taxes has been combined, as separate returns for commercial vehicles are not
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New weigh-scale at Kamloops showing improved signal system for directing trucks.
Inspector Dyck training R.C.M.P. officers on special course in air-brakes.
(Railways, Aerial Tramways, Pipe-lines, and Industrial
Transportation )
R. E. Swanson, P.Eng., Chief Engineer
The transport industry has kept pace with the general expansion of the economy throughout the year 1969, consequently railroading, trucking, pipe-lining,
and the building of aerial tramways have been on the increase throughout the Province. Carloadings on the Pacific Great Eastern Railway will nudge the 100,000
level for the first time in the company's history. The 1969 surge in carloadings
can be attributed to grain shipments being nearly doubled over 1968 with wood
chips up 20 per cent and pulp shipments ahead by more than 50 per cent. Three
hundred and thirty miles of railway extension were under construction on the
Pacific Great Eastern Railway during the year, with another 300 miles of extension
projected for the seventies with preliminary surveys made during 1969. The Roberts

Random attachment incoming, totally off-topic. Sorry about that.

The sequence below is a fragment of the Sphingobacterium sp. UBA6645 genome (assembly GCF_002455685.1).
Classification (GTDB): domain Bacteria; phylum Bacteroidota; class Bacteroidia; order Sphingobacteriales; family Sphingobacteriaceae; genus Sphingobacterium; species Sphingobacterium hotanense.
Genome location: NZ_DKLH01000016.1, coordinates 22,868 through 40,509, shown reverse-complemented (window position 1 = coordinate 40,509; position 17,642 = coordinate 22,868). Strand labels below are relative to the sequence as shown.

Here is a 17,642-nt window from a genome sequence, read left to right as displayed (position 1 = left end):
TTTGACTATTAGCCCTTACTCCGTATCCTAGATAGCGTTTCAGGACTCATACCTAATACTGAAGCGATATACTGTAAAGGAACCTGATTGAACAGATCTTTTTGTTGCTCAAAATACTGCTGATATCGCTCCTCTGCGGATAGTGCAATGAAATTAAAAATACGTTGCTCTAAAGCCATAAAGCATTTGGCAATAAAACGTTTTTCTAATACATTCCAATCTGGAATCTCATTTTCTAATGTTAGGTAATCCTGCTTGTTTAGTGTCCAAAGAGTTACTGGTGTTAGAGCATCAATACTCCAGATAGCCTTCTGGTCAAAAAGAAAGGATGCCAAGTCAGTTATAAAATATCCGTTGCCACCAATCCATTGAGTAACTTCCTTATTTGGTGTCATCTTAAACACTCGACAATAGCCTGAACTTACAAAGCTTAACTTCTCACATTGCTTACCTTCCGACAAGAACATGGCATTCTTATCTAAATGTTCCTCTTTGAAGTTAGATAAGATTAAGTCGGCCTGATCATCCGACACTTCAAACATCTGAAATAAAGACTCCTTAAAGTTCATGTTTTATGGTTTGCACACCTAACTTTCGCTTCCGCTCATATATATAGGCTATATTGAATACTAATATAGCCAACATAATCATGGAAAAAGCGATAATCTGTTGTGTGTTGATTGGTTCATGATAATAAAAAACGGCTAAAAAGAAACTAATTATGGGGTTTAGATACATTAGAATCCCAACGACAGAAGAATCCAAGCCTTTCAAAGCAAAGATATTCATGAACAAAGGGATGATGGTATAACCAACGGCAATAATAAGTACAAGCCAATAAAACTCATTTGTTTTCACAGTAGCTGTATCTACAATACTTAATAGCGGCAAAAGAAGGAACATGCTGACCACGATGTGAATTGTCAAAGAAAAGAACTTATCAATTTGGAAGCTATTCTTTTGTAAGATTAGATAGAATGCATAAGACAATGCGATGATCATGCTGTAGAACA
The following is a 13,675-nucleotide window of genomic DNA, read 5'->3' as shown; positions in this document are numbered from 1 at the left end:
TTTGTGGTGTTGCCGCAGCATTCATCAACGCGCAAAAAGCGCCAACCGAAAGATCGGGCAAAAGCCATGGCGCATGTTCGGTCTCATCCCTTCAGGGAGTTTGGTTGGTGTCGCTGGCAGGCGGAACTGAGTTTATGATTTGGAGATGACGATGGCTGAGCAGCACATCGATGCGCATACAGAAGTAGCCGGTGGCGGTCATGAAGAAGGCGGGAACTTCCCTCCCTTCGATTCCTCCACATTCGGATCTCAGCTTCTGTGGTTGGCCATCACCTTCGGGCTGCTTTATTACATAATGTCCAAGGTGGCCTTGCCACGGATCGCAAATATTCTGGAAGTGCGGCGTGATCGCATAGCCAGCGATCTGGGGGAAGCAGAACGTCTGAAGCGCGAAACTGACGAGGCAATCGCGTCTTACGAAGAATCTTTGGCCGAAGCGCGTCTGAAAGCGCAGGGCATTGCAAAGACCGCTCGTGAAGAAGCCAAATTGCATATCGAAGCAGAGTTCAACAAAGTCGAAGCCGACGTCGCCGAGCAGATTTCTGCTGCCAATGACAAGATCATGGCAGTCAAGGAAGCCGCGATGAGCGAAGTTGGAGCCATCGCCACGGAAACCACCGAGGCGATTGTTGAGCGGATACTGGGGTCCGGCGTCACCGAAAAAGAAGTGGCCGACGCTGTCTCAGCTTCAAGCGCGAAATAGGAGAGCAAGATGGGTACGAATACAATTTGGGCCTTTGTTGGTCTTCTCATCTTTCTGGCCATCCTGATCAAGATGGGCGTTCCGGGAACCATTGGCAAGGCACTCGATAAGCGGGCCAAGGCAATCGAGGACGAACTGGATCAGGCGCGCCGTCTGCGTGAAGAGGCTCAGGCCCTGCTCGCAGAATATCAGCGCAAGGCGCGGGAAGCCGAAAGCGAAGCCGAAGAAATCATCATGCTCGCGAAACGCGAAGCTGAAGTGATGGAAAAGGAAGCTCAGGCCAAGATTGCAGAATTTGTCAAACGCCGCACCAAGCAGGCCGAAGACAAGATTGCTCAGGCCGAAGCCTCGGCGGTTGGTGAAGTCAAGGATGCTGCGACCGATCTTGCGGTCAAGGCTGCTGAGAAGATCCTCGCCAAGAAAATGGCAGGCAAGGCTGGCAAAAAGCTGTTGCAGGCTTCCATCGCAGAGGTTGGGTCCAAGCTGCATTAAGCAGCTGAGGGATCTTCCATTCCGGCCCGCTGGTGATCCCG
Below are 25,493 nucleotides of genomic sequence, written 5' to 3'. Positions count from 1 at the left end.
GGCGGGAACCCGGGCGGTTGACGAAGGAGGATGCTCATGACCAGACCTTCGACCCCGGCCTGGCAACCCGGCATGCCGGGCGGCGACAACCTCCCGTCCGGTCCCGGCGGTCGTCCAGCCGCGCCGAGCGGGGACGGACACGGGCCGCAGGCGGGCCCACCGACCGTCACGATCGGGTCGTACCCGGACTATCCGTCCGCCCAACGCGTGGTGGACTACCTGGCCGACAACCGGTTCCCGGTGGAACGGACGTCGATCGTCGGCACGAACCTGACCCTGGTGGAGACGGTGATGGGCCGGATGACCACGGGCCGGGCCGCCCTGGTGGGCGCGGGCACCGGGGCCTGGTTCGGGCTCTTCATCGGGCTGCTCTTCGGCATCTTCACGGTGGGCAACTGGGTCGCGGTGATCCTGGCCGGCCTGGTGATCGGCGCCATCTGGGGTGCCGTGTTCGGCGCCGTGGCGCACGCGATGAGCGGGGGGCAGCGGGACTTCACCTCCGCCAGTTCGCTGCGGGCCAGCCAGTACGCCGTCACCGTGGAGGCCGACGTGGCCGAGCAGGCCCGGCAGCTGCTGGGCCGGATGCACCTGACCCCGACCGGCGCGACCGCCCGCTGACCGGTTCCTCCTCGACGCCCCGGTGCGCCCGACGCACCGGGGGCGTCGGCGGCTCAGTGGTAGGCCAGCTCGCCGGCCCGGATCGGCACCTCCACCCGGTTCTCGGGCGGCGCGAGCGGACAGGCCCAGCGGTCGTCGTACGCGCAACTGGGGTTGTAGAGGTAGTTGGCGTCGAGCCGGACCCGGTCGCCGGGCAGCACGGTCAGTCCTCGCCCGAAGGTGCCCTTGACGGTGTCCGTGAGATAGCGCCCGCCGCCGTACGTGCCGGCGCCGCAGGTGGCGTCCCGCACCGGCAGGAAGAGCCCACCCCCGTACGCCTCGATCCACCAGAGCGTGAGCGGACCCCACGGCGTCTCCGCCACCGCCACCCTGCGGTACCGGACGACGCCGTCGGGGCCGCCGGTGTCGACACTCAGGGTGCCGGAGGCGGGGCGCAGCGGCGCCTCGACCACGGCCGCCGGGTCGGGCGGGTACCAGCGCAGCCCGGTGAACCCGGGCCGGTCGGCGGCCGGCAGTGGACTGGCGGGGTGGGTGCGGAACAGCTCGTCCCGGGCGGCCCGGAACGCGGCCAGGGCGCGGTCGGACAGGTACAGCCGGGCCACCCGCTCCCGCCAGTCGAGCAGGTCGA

Bank project, which involved 23.1 miles of mainline railway, with 5 miles of sidings,
was fully under construction during 1969 and is due for completion early in 1970.
Both Pacific Great Eastern Railway and British Columbia Hydro and Power
Authority Railway extensions have generated a heavy work load in the Engineering Branch as no extra help has been brought in to compensate for the increase
in the work load.
The programme of signalization of major railway crossings has continued
during 1969. The major railway crossings on the John Hart Highway have now
been signalized. In some instances power has not been available by conventional
means but modern technology has utilized the principle of burning propane to
charge batteries. In a number of cases this has made signalization possible and
the communication people of the Pacific Great Eastern Railway are to be commended in this regard. Signalization is under way on the Pacific Great Eastern
extensions north of Fort St. John and a number of installations have been ordered
for the new railway to Roberts Bank. In West Vancouver, where a whistling ban
is in effect, crossings are being signalized as road traffic increases to a point where
stop signs at railway crossings tend to impede street traffic at rush hours when
often trains are not in the area.
Railway grade-level crossings on the new Pacific Great Eastern extensions
and the railway to Roberts Bank have required considerable attention as municipalities and other authorities are naturally concerned with respect to traffic. On
the Roberts Bank project railway overpasses are under construction.
The technology of motive power for railways has made a new breakthrough
in control methods for diesel-electric power. Steam could never compete again
with diesel. At one time a 500- to 1,000-horsepower steam locomotive was tops,